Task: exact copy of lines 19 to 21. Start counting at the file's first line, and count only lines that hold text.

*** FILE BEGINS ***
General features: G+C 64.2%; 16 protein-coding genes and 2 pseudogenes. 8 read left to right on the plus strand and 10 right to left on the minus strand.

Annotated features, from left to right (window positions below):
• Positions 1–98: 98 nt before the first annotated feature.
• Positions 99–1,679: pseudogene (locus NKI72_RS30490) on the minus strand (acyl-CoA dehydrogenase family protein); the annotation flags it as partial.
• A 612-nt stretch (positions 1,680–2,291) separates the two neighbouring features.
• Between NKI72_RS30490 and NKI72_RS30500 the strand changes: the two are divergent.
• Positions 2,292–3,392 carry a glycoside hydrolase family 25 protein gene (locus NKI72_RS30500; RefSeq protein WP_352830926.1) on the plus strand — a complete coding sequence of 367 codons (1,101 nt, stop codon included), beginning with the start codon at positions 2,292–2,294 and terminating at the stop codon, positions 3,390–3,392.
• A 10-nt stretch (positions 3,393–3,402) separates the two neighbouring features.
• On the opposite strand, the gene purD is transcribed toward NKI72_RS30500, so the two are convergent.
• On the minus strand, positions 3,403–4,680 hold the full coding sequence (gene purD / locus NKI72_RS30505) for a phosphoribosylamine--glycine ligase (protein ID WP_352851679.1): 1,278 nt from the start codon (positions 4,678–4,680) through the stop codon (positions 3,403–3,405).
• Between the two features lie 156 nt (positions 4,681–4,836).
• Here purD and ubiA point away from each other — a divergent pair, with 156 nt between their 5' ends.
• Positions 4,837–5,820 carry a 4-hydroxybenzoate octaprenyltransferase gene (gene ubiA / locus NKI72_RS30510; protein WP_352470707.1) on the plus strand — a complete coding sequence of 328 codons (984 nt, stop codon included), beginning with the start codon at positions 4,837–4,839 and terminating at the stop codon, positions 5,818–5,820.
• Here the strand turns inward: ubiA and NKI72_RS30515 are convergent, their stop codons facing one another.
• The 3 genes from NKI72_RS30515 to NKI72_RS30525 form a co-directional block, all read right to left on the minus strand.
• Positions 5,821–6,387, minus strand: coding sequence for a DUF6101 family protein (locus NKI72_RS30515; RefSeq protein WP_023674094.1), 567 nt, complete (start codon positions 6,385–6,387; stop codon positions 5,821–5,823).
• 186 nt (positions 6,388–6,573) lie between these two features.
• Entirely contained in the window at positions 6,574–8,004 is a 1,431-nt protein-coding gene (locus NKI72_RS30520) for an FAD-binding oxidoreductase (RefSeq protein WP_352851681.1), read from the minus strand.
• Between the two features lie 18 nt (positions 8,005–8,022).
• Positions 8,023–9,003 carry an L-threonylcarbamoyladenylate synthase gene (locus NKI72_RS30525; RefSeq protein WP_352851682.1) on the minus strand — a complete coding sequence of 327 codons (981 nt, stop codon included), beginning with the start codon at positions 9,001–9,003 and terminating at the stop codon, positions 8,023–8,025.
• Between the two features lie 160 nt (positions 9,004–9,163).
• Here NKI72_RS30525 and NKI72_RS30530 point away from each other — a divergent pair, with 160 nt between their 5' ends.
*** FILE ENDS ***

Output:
• Between the two features lie 18 nt (positions 8,005–8,022).
• Positions 8,023–9,003 carry an L-threonylcarbamoyladenylate synthase gene (locus NKI72_RS30525; RefSeq protein WP_352851682.1) on the minus strand — a complete coding sequence of 327 codons (981 nt, stop codon included), beginning with the start codon at positions 9,001–9,003 and terminating at the stop codon, positions 8,023–8,025.
• Between the two features lie 160 nt (positions 9,004–9,163).